When we place ourselves next to someone and acknowledge their suffering, we must acknowledge also the fact that we may be unable to alleviate it. We acknowledge and live with the fact that we are not perfect. Nor were our teachers, or the service we work for. As a clinician I have to acknowledge that my patients, also, are not perfect or without a degree of responsibility for their suffering. But neither my own limitations, nor the failings of my patient should prevent me from sitting with them and doing what I can.
It is not so easy to be compassionate when you are in a hurry, or are worried about professional revalidation, but it is utterly impossible if you are unable to accept, as Milan Kundera so eloquently put it, the existence of shit.
The problem is that the depressive position does not sell. Practically everything we are currently offered belongs a pre-depressive universe; perfect holidays, faster downloads, Snapchat, smile smile smile (and attack deviation). We don’t get a lot of practice or encouragement in living in the depressive position. Even this blog post invites the idea that it is the answer to something.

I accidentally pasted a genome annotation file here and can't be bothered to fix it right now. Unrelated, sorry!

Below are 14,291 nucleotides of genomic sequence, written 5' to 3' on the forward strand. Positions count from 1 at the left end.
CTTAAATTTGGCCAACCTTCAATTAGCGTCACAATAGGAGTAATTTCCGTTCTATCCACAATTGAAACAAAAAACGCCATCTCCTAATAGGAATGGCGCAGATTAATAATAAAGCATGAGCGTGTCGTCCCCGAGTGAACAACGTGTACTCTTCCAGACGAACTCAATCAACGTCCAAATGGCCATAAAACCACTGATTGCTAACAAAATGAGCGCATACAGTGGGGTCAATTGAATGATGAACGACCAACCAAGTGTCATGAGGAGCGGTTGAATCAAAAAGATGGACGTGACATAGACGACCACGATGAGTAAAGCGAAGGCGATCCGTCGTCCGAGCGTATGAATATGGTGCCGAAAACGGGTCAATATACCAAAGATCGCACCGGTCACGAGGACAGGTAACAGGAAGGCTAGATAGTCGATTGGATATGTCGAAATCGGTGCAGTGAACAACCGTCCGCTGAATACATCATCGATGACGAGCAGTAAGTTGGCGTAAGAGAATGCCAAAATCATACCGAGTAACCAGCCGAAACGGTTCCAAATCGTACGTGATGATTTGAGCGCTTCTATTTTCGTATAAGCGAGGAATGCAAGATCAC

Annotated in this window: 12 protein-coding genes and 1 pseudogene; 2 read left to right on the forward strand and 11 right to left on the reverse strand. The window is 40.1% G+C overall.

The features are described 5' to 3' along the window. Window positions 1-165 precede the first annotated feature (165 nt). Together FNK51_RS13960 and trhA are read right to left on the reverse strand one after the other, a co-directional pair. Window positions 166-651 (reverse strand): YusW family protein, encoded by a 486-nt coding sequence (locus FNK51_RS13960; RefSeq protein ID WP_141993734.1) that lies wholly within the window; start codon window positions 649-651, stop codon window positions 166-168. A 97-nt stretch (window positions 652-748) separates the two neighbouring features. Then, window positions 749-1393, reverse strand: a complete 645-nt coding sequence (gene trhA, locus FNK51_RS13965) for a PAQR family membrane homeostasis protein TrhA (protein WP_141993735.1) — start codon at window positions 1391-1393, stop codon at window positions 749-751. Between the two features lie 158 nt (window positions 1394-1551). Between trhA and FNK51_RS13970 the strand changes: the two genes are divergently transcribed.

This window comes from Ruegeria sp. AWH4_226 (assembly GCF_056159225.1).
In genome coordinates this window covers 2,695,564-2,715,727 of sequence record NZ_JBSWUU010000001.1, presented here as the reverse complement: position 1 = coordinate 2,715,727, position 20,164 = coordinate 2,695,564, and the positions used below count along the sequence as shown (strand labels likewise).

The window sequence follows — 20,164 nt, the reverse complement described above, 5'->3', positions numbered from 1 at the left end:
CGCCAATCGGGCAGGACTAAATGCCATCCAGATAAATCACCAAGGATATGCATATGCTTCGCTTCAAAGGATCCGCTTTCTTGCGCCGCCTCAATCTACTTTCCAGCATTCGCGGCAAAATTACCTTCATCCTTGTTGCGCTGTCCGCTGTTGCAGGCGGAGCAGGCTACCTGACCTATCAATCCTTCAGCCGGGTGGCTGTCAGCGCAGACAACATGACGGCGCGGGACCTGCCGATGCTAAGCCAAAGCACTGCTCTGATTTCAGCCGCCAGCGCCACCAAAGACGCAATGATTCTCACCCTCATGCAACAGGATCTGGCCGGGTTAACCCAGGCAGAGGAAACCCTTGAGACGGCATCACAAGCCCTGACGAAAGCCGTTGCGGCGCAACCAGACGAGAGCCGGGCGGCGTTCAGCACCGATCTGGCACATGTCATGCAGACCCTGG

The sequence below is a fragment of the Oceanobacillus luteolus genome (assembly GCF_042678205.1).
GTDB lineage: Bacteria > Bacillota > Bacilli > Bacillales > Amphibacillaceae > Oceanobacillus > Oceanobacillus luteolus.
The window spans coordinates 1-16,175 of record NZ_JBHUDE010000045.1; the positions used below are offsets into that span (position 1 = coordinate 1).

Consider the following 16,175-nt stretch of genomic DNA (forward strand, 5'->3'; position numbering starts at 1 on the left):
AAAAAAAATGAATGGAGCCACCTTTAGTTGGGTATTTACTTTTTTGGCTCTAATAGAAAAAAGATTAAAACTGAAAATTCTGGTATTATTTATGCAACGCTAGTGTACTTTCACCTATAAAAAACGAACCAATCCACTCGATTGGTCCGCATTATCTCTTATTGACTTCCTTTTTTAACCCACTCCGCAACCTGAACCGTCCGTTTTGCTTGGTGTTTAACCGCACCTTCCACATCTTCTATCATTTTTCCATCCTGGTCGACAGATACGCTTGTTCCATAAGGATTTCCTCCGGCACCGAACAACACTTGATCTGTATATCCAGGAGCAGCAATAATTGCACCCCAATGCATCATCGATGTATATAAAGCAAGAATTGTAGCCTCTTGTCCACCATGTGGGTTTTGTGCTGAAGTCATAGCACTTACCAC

When it comes to our electoral system, first-past-the-post is the very embodiment of Klein’s paranoid-schizoid: We split the politicians into two huge camps, employ a three-line whip so that there is no diversity in the ranks, and then vote yes or no. It is a digital-binary process. The in are in, and the out, out.